“Modest Heroes” studio Ponoc was founded by producer Yoshiaki Nishimura, formerly of Ghibli, just as that legendary anime studio decided to cool its jets back in 2014. Ponoc’s debut feature, last year’s “Mary and the Witch’s Flower,” established it as a kind of Ghibli 2, a place where Ghibli alums could continue to create family-friendly fantasy films.

A Totoro-size wrench was thrown into the works late last year, though, when it was announced Ghibli director Hayao Miyazaki would be un-retiring for one last feature film. For now, Ghibli 1 is back in business — and ostensibly using some of the talent Ponoc assumed it would have at its disposal.

That may be one factor in why, for its second major release, Ponoc has decided to go with a more modest effort: a series of three shorts that together make up this 54-minute film.

Ponoc Short Films Theatre, Vol. 1: Modest Heroes (Chiisana Eiyu —Kani to Tamago to Tomei Ningen—)
Run Time 54 mins
Opens Aug. 24

The first of these shorts, “Kanini & Kanino,” takes place underwater, and concerns a pair of pint-sized, human-shaped river crab siblings who have become separated from their father. The largely dialogue-free short, directed by Hiromasa Yonebayashi (“Mary and the Witch’s Flower”), features visuals and sound design that impressively portray what life is like when you’re a few centimeters tall. Fish loom menacingly, raindrops hit like bombs and a few errant air bubbles are enough to propel a loved one down the river. The short has only the thinnest of plots, but almost feels like a pilot for another Ghibli-esque film.

The second short, “Life Ain’t Gonna Lose,” shifts the action from fantasy to reality with the tale of Shun (Sota Shinohara), a young boy in Tokyo who has strong allergic reactions to eggs. Directed by Yoshiyuki Momose, a longtime Ghibli animator, the short has the distinction of being, quite possibly, the first anime to revolve around allergies. The real heart of the story, though, is the relationship between Shun and his mother (Machiko Ono), a dance instructor who’s trying to balance her career with caring for a child who needs extra attention. This short also feels like it could easily be expanded into a film — but in any case, it’s interesting to see a very real issue for many modern children and parents portrayed in animation.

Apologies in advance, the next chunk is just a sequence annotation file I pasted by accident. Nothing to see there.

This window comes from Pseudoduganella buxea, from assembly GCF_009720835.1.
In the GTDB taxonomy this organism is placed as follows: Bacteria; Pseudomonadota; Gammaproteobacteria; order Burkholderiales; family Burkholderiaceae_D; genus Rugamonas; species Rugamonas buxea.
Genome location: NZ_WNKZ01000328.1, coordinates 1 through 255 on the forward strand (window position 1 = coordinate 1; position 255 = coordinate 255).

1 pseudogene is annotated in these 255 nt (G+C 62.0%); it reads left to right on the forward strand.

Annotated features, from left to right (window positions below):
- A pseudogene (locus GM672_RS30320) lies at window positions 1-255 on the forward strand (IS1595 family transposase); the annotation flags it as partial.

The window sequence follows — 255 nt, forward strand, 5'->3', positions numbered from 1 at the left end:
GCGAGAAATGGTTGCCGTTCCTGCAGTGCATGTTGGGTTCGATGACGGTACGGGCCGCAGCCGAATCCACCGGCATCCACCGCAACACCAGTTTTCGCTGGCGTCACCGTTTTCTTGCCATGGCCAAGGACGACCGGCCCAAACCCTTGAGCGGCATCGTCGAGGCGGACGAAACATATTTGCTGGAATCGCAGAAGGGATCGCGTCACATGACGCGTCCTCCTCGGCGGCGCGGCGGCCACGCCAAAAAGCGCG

Centered around a day in the life of an invisible man (Joe Odagiri), the third short, “Invisible,” wisely doesn’t bother explaining why its hero has become transparent — though it does offer a few tantalizing hints — but instead depicts one day in the life of a man in a rather unique situation. With a pounding soundtrack by Capsule frontman and Perfume producer Yasutaka Nakata and some darn impressive animation — the raindrops outlining the contours of his invisible face are ace — this short by veteran animator and character designer Akihiko Yamashita is the best of the three, and the one that best utilizes the short format.

Ponoc founder Nishimura argues that with an ever-expanding number of animation titles and studios, there’s a need to break out of old ways of thinking. Fair enough. We’re in an environment where new distribution methods mean your movie doesn’t necessarily have to be 30 (or 90, or 120) minutes. But I wonder if, as consumers of filmed entertainment, those runtimes are kind of baked into our DNA. The film’s first two shorts, in particular, left me wanting more — which, I suppose, is better than leaving me wanting less.

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